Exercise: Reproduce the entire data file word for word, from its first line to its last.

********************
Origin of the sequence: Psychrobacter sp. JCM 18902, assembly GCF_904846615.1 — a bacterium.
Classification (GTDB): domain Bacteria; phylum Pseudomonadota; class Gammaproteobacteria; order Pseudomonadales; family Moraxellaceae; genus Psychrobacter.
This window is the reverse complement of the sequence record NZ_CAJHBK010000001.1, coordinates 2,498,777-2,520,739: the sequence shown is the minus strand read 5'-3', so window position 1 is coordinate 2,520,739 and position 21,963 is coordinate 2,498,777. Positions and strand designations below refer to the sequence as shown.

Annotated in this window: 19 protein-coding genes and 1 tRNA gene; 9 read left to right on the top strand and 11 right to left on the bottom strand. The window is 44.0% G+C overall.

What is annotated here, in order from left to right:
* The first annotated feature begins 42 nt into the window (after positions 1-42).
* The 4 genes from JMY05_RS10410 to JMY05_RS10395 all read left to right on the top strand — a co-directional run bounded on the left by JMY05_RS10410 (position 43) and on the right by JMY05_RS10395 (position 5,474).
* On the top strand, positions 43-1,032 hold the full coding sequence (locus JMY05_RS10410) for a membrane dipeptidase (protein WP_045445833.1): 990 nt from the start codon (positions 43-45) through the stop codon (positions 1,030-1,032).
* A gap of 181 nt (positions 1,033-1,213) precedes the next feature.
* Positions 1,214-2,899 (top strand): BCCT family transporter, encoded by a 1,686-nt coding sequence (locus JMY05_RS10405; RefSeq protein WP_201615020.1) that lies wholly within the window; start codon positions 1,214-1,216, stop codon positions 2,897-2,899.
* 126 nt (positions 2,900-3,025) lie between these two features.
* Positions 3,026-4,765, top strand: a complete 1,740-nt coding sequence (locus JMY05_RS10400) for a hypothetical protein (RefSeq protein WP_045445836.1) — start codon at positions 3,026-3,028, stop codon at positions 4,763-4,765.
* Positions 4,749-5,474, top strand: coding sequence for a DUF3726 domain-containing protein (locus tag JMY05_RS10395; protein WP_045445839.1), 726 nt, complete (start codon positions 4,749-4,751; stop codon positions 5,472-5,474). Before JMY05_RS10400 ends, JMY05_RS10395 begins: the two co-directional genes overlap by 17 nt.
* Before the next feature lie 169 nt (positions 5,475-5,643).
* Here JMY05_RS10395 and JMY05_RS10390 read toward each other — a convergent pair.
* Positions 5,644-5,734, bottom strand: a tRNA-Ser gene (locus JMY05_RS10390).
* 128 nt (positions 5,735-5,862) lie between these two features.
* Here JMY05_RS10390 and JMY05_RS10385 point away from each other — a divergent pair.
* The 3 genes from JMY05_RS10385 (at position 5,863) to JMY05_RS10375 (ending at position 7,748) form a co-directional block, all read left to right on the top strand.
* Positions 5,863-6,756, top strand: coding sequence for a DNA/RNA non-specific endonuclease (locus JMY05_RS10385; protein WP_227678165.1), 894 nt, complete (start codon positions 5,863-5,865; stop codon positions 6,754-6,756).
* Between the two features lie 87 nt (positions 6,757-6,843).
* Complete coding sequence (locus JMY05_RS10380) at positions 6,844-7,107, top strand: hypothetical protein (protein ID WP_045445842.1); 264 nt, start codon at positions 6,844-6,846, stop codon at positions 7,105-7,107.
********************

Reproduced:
Origin of the sequence: Psychrobacter sp. JCM 18902, assembly GCF_904846615.1 — a bacterium.
Classification (GTDB): domain Bacteria; phylum Pseudomonadota; class Gammaproteobacteria; order Pseudomonadales; family Moraxellaceae; genus Psychrobacter.
This window is the reverse complement of the sequence record NZ_CAJHBK010000001.1, coordinates 2,498,777-2,520,739: the sequence shown is the minus strand read 5'-3', so window position 1 is coordinate 2,520,739 and position 21,963 is coordinate 2,498,777. Positions and strand designations below refer to the sequence as shown.

Annotated in this window: 19 protein-coding genes and 1 tRNA gene; 9 read left to right on the top strand and 11 right to left on the bottom strand. The window is 44.0% G+C overall.

What is annotated here, in order from left to right:
* The first annotated feature begins 42 nt into the window (after positions 1-42).
* The 4 genes from JMY05_RS10410 to JMY05_RS10395 all read left to right on the top strand — a co-directional run bounded on the left by JMY05_RS10410 (position 43) and on the right by JMY05_RS10395 (position 5,474).
* On the top strand, positions 43-1,032 hold the full coding sequence (locus JMY05_RS10410) for a membrane dipeptidase (protein WP_045445833.1): 990 nt from the start codon (positions 43-45) through the stop codon (positions 1,030-1,032).
* A gap of 181 nt (positions 1,033-1,213) precedes the next feature.
* Positions 1,214-2,899 (top strand): BCCT family transporter, encoded by a 1,686-nt coding sequence (locus JMY05_RS10405; RefSeq protein WP_201615020.1) that lies wholly within the window; start codon positions 1,214-1,216, stop codon positions 2,897-2,899.
* 126 nt (positions 2,900-3,025) lie between these two features.
* Positions 3,026-4,765, top strand: a complete 1,740-nt coding sequence (locus JMY05_RS10400) for a hypothetical protein (RefSeq protein WP_045445836.1) — start codon at positions 3,026-3,028, stop codon at positions 4,763-4,765.
* Positions 4,749-5,474, top strand: coding sequence for a DUF3726 domain-containing protein (locus tag JMY05_RS10395; protein WP_045445839.1), 726 nt, complete (start codon positions 4,749-4,751; stop codon positions 5,472-5,474). Before JMY05_RS10400 ends, JMY05_RS10395 begins: the two co-directional genes overlap by 17 nt.
* Before the next feature lie 169 nt (positions 5,475-5,643).
* Here JMY05_RS10395 and JMY05_RS10390 read toward each other — a convergent pair.
* Positions 5,644-5,734, bottom strand: a tRNA-Ser gene (locus JMY05_RS10390).
* 128 nt (positions 5,735-5,862) lie between these two features.
* Here JMY05_RS10390 and JMY05_RS10385 point away from each other — a divergent pair.
* The 3 genes from JMY05_RS10385 (at position 5,863) to JMY05_RS10375 (ending at position 7,748) form a co-directional block, all read left to right on the top strand.
* Positions 5,863-6,756, top strand: coding sequence for a DNA/RNA non-specific endonuclease (locus JMY05_RS10385; protein WP_227678165.1), 894 nt, complete (start codon positions 5,863-5,865; stop codon positions 6,754-6,756).
* Between the two features lie 87 nt (positions 6,757-6,843).
* Complete coding sequence (locus JMY05_RS10380) at positions 6,844-7,107, top strand: hypothetical protein (protein ID WP_045445842.1); 264 nt, start codon at positions 6,844-6,846, stop codon at positions 7,105-7,107.